This, and next week’s, were written when I was … very bored and in need of a challenge. So I wrote for a minute, and when the minute ended, I moved onto the next sentence/paragraph. (It’s actually kind of fun, but best done over short periods; you start thinking more, the longer you go).



is the number of witches in the city and he’s gone to them all but no one can do anything


is the number of witch doctors turning him down and falling to the ground when his sword hurts them of its own accord, and he just wants his wife back, he just wants her to love and hold him again


is the number of houses he lives in whilst he searches, because he thought he heard her in each of them, laughing about the painting and the war and the people in the towns, mocking their little lives compared to this great game they played


is the number of little deaths he dies when he realises that his wife is not there


are the clouds raining above his head as he stalks away from the weather wizard with a sense of humour, and the number of times he sees a girl that looks just like her and wonders about reincarnation, but she never believed in that herself


whores in his bed, not young and not old, that he paints her face onto and beg her to forgive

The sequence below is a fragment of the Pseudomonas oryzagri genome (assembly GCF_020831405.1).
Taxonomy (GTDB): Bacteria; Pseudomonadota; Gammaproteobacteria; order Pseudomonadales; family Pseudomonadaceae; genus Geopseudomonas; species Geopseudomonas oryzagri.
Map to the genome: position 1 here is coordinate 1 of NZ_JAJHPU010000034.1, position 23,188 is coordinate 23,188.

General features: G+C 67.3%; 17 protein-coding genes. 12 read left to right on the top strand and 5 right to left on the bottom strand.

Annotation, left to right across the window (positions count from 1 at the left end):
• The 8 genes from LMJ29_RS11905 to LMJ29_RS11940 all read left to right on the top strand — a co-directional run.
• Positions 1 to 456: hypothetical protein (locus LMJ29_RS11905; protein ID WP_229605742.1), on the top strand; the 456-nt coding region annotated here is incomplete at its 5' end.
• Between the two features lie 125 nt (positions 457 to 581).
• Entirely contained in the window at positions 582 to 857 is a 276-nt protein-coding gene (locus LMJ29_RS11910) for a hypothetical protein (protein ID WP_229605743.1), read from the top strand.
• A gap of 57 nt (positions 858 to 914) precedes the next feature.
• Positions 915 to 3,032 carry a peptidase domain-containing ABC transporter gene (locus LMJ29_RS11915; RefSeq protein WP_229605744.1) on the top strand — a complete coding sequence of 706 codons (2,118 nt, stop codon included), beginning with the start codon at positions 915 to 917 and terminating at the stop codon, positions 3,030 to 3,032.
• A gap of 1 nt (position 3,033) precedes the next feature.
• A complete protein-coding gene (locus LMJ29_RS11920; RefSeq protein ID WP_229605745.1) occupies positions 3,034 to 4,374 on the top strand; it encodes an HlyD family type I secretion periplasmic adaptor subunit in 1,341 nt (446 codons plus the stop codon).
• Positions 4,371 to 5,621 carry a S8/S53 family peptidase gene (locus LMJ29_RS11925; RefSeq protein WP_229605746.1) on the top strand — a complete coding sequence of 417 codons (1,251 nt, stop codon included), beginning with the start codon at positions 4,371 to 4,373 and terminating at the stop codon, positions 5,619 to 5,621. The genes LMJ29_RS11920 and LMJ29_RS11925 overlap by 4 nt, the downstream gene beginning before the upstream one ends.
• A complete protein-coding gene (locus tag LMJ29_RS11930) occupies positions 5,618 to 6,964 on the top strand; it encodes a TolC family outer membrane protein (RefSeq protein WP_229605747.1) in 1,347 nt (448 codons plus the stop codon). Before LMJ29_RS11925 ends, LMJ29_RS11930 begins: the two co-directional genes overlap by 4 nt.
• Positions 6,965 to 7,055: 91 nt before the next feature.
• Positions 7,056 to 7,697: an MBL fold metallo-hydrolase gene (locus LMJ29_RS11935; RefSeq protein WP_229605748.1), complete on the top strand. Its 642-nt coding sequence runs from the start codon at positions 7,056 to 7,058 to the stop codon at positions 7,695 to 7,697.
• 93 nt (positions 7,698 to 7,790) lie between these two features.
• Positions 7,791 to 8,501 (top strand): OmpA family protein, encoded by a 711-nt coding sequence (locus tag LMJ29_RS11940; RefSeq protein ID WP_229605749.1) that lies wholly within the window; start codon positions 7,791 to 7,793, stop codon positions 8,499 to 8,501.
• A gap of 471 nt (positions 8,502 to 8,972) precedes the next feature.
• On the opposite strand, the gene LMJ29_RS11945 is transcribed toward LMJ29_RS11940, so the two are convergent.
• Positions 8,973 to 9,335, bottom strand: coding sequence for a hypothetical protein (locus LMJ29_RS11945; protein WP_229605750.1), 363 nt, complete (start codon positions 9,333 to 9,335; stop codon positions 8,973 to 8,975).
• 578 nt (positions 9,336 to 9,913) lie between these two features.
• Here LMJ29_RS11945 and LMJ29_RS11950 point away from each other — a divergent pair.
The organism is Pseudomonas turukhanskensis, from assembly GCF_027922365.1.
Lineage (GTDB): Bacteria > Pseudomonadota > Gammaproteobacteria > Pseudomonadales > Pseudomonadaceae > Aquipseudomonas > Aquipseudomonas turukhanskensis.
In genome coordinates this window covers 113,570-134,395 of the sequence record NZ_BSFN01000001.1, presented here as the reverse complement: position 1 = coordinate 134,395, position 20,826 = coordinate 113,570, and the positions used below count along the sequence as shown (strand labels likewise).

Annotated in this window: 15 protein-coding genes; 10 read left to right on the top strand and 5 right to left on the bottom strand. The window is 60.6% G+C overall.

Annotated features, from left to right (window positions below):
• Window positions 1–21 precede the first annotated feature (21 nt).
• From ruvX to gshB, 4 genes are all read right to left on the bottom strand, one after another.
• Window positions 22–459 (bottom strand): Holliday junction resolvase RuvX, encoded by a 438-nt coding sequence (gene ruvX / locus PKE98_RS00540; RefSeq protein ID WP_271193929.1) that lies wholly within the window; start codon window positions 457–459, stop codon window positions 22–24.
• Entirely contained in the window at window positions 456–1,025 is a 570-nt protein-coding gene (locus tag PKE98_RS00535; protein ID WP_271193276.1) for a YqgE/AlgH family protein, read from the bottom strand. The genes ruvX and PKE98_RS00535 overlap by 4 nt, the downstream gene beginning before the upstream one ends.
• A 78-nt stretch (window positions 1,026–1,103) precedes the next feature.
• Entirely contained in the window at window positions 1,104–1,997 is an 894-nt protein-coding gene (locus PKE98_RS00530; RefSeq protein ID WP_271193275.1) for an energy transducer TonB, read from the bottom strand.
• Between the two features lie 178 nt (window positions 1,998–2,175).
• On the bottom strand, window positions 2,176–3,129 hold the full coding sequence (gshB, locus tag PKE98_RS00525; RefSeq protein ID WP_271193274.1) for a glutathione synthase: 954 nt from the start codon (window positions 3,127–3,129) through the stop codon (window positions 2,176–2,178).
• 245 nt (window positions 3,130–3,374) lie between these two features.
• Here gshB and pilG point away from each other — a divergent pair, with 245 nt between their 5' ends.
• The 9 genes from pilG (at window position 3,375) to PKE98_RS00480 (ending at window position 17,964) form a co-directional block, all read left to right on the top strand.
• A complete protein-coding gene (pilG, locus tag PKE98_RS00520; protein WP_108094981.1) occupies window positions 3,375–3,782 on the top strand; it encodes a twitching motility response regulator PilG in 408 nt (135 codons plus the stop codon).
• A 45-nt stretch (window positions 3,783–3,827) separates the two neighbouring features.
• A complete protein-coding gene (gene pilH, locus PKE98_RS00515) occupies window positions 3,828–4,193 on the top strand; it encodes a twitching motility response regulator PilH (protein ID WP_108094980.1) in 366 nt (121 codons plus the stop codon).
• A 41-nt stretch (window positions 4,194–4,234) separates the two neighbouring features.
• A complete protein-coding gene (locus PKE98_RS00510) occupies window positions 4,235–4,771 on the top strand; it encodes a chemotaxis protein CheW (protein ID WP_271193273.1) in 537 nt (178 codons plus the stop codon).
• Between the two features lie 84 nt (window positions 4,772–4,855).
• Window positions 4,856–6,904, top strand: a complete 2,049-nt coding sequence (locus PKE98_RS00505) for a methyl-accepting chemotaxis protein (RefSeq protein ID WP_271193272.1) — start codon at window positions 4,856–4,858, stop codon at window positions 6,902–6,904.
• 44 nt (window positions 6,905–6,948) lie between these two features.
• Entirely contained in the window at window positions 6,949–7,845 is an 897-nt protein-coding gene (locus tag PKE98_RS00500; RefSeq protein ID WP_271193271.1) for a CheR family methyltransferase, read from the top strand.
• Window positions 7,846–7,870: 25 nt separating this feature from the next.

palaces he has been to, each more splendid and golden than the other, but gold and silver aren’t the money he needs, he needs blood and souls and a battle to dedicate, she always loved a good battle, liked him after one


are the mercenaries setting upon him in the desert, and he kills them all in his rage, that they dare interrupt his speaking to her sandy, dry, grave, so far from the forests she grew up in


are the necromancers he arranges to have in the safe place with her body, desicated and mummified, and they promise that his lady will be herself at the end, and all his again, his beautiful lover at last


cats cross his path as he walks towards battle, and he never considers them a bad omen


veils, he remembers, seven veils, and the dance of the nomad girls, and he weeps to see them, because she always wanted to dance like that, and he paints her face on the girl and finds it disturbing that she fits in his heart so well


traders bring him goods in return for business deals and he turns them all away because there is no business until he has a wife again


are the pleasant dreams of her hands and her eyes and her laugh and he wakes up to find the girl like her and goes away to cry in his infidelity, and prays that his wife will forgive him


are the scuffles before the battle, and he feels the magic swell through him from such little deaths and when he goes to her she looks alive but is not yet, more are needed


generals meet across a terrain as treacherous as the bog of his homeland and they bow and smirk and turn away to their armies again, and he begins to hope that the plan will work at last


are the days in which they fight, in heat and cold, in sun and rain, and he leaves them bloody and stained and hurt and staggers away from his men, and looks upon the slaughter he has caused, and despairs that it may not be enough to work


is the knife that his wife puts through his heart when she is awake again, and he remembers too late her evil